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Tadpole Maturation

5-22-19 green heron and tadpole _U1A1148The eggs of Wood Frogs, the earliest species of frog to breed in the Northeast, are just hatching and tiny Wood Frog tadpoles can be found swimming about at this time of year. This Green Heron is devouring a tadpole, but it is anything but tiny – certainly not a Wood Frog tadpole. How can this be?

The answer is that the tadpole that the Green Heron caught did not hatch this spring – it hatched last summer. Unlike Wood Frogs and Spring Peepers that mature in roughly two months, Green Frogs and American Bullfrogs can take two or even three years to metamorphose into adult frogs. By their second summer they are of substantial size. The Green Heron has caught a Green Frog or Bullfrog tadpole that has overwintered and would probably have matured this summer.

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6 responses

  1. Alice Pratt

    “would probably have matured” being the key words. Yummy meal for the Green Heron 😋 Croaked before a chance to croak.

    May 22, 2019 at 8:22 am

  2. Clara Mulligan

    And we have oh so many! Naughty heron. Don’t come to Linwood! C.

    On Wednesday, May 22, 2019, Naturally Curious with Mary Holland wrote:

    > Mary Holland posted: “The eggs of Wood Frogs, the earliest species of frog > to breed in the Northeast, are just hatching and tiny Wood Frog tadpoles > can be found swimming about at this time of year. This Green Heron is > devouring a tadpole, but it is anything but tiny – certain” >

    May 22, 2019 at 2:35 pm

  3. Bill On The Hill

    Fantastic capture Mary! With all the kayaking I’ve done, I am yet to encounter a green heron. This one is astoundingly beautiful, plus you caught it with a morsel!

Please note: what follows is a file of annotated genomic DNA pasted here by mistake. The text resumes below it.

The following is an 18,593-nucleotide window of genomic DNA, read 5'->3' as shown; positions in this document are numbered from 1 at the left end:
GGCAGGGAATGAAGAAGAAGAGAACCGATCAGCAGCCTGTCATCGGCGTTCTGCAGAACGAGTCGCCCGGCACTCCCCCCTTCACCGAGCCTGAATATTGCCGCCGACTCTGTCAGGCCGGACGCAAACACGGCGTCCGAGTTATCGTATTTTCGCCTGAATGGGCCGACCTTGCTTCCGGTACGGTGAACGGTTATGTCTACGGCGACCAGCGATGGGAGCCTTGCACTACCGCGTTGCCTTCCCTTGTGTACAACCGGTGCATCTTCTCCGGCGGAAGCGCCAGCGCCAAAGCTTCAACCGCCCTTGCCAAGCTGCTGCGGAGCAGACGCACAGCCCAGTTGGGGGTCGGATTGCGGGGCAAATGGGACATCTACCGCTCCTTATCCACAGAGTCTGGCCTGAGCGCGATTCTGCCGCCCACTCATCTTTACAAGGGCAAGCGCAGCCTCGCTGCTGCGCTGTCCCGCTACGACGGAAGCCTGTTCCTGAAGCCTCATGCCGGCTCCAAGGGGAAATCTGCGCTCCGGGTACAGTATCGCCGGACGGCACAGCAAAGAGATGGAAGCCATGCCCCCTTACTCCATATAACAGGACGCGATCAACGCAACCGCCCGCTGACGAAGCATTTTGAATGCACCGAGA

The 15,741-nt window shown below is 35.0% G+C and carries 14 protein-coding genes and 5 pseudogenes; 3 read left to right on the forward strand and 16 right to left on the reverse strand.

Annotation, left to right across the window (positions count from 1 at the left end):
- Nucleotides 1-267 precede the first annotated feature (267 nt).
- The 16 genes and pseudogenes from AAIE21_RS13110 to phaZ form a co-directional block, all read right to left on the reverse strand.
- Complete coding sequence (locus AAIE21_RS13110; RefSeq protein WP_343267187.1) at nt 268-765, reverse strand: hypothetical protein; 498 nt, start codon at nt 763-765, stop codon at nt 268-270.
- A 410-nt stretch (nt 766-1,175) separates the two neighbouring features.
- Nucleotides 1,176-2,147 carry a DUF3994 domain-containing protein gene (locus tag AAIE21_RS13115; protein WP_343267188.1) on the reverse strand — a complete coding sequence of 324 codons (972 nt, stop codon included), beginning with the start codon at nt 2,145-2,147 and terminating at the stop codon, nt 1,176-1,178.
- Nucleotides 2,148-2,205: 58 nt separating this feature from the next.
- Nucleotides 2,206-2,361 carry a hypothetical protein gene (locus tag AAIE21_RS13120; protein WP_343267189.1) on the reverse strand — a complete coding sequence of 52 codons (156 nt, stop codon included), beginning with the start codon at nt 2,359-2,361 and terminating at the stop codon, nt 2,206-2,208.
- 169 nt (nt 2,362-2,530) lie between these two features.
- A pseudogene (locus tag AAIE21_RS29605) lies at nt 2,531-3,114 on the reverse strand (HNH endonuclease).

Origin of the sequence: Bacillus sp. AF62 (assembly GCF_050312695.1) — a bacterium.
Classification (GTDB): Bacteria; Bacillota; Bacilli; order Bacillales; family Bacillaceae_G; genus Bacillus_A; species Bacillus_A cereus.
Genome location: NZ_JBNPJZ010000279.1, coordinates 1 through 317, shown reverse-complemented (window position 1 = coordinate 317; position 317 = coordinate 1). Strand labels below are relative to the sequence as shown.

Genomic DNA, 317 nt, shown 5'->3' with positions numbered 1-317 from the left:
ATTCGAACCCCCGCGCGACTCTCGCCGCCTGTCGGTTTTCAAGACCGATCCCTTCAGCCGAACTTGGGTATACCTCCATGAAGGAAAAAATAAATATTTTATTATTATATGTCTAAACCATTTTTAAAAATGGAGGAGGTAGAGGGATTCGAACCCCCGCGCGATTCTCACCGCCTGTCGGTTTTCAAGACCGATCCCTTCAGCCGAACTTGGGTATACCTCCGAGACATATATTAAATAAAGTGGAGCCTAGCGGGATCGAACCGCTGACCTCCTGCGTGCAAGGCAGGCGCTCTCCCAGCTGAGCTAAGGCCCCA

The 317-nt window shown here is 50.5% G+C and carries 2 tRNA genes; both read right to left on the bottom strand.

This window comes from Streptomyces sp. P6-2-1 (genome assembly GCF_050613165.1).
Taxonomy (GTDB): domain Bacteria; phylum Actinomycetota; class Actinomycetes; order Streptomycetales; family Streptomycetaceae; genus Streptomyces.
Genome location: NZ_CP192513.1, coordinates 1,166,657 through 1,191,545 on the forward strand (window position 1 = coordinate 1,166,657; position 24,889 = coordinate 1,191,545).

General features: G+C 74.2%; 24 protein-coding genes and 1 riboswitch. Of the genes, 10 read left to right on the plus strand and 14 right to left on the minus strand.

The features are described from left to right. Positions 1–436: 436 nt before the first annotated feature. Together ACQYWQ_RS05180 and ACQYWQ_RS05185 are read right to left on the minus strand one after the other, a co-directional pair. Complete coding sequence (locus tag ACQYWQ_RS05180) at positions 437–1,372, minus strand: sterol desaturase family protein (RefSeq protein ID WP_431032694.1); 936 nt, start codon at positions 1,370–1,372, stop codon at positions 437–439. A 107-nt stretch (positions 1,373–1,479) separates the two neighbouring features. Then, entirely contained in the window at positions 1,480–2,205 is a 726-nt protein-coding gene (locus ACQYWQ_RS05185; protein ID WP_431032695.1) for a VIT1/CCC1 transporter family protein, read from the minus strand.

Very well done…
    Bill :~)

    May 22, 2019 at 3:27 pm

  4. Char Delabar

    Thank you, Mary for sharing wonders of nature. Char

    >

    May 22, 2019 at 4:32 pm

  5. Tamson

    I’ve been stalking my own green frog tadpoles in the pond in the woods behind my house. One of the best things my mom ever encouraged me to do many, many years ago was to go capture some tadpoles at a local pond. I caught five, and then walked half a mile back and forth to the pond daily with a bucket to get fresh water to change in their bowl. Of the five, the cat ate one, one was a casualty of the one day my mom changed the water for me (it went down the drain, she wasn’t allowed to help any more after that), two turned into tiny froglets and were released, and the last was still growing when we went on a family vacation and was also released. I think I was nine that summer, and I was fascinated being able to watch the whole process. And when that last one just kept growing, I went to the library to find out why. I probably bored the heck out of my friends that summer with all the frog information I learned.

    May 24, 2019 at 9:46 am

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